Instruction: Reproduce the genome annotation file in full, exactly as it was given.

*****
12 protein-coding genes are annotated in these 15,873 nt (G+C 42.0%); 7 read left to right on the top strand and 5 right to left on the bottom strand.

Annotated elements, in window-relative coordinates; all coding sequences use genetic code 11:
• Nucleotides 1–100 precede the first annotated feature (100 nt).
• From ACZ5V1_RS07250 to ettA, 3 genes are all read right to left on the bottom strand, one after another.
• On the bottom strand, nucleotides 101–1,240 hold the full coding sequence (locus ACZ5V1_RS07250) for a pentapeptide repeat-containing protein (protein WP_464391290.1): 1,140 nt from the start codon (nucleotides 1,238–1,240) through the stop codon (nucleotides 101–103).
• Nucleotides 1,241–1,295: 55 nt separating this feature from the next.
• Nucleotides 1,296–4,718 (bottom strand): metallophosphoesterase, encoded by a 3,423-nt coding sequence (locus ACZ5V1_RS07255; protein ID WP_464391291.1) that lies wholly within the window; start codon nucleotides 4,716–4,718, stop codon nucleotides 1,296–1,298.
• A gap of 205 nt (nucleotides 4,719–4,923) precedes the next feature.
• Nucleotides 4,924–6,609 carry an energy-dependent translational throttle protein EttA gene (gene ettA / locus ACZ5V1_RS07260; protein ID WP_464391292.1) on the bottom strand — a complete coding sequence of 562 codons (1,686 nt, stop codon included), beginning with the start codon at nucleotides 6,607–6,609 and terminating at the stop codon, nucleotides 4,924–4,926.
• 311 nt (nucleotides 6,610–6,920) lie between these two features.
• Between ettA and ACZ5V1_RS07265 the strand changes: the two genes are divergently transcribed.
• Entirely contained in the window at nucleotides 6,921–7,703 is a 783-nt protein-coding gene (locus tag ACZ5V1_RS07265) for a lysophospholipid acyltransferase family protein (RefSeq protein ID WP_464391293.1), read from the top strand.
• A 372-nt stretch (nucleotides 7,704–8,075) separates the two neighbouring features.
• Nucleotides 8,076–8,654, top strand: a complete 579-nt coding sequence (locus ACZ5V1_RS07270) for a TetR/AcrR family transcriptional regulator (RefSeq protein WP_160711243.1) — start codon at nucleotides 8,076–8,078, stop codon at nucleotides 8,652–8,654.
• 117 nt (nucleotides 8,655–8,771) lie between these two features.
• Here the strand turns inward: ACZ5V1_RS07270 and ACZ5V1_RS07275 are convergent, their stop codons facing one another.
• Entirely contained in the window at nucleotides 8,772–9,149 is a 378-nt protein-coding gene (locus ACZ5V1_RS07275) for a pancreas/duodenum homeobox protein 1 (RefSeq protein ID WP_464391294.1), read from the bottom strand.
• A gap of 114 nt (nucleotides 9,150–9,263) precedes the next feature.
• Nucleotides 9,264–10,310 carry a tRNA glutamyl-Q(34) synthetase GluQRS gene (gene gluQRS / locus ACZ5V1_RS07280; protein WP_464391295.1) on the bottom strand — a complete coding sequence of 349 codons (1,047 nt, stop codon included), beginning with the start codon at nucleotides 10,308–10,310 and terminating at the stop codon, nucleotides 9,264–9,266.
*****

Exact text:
12 protein-coding genes are annotated in these 15,873 nt (G+C 42.0%); 7 read left to right on the top strand and 5 right to left on the bottom strand.

Annotated elements, in window-relative coordinates; all coding sequences use genetic code 11:
• Nucleotides 1–100 precede the first annotated feature (100 nt).
• From ACZ5V1_RS07250 to ettA, 3 genes are all read right to left on the bottom strand, one after another.
• On the bottom strand, nucleotides 101–1,240 hold the full coding sequence (locus ACZ5V1_RS07250) for a pentapeptide repeat-containing protein (protein WP_464391290.1): 1,140 nt from the start codon (nucleotides 1,238–1,240) through the stop codon (nucleotides 101–103).
• Nucleotides 1,241–1,295: 55 nt separating this feature from the next.
• Nucleotides 1,296–4,718 (bottom strand): metallophosphoesterase, encoded by a 3,423-nt coding sequence (locus ACZ5V1_RS07255; protein ID WP_464391291.1) that lies wholly within the window; start codon nucleotides 4,716–4,718, stop codon nucleotides 1,296–1,298.
• A gap of 205 nt (nucleotides 4,719–4,923) precedes the next feature.
• Nucleotides 4,924–6,609 carry an energy-dependent translational throttle protein EttA gene (gene ettA / locus ACZ5V1_RS07260; protein ID WP_464391292.1) on the bottom strand — a complete coding sequence of 562 codons (1,686 nt, stop codon included), beginning with the start codon at nucleotides 6,607–6,609 and terminating at the stop codon, nucleotides 4,924–4,926.
• 311 nt (nucleotides 6,610–6,920) lie between these two features.
• Between ettA and ACZ5V1_RS07265 the strand changes: the two genes are divergently transcribed.
• Entirely contained in the window at nucleotides 6,921–7,703 is a 783-nt protein-coding gene (locus tag ACZ5V1_RS07265) for a lysophospholipid acyltransferase family protein (RefSeq protein ID WP_464391293.1), read from the top strand.
• A 372-nt stretch (nucleotides 7,704–8,075) separates the two neighbouring features.
• Nucleotides 8,076–8,654, top strand: a complete 579-nt coding sequence (locus ACZ5V1_RS07270) for a TetR/AcrR family transcriptional regulator (RefSeq protein WP_160711243.1) — start codon at nucleotides 8,076–8,078, stop codon at nucleotides 8,652–8,654.
• 117 nt (nucleotides 8,655–8,771) lie between these two features.
• Here the strand turns inward: ACZ5V1_RS07270 and ACZ5V1_RS07275 are convergent, their stop codons facing one another.
• Entirely contained in the window at nucleotides 8,772–9,149 is a 378-nt protein-coding gene (locus ACZ5V1_RS07275) for a pancreas/duodenum homeobox protein 1 (RefSeq protein ID WP_464391294.1), read from the bottom strand.
• A gap of 114 nt (nucleotides 9,150–9,263) precedes the next feature.
• Nucleotides 9,264–10,310 carry a tRNA glutamyl-Q(34) synthetase GluQRS gene (gene gluQRS / locus ACZ5V1_RS07280; protein WP_464391295.1) on the bottom strand — a complete coding sequence of 349 codons (1,047 nt, stop codon included), beginning with the start codon at nucleotides 10,308–10,310 and terminating at the stop codon, nucleotides 9,264–9,266.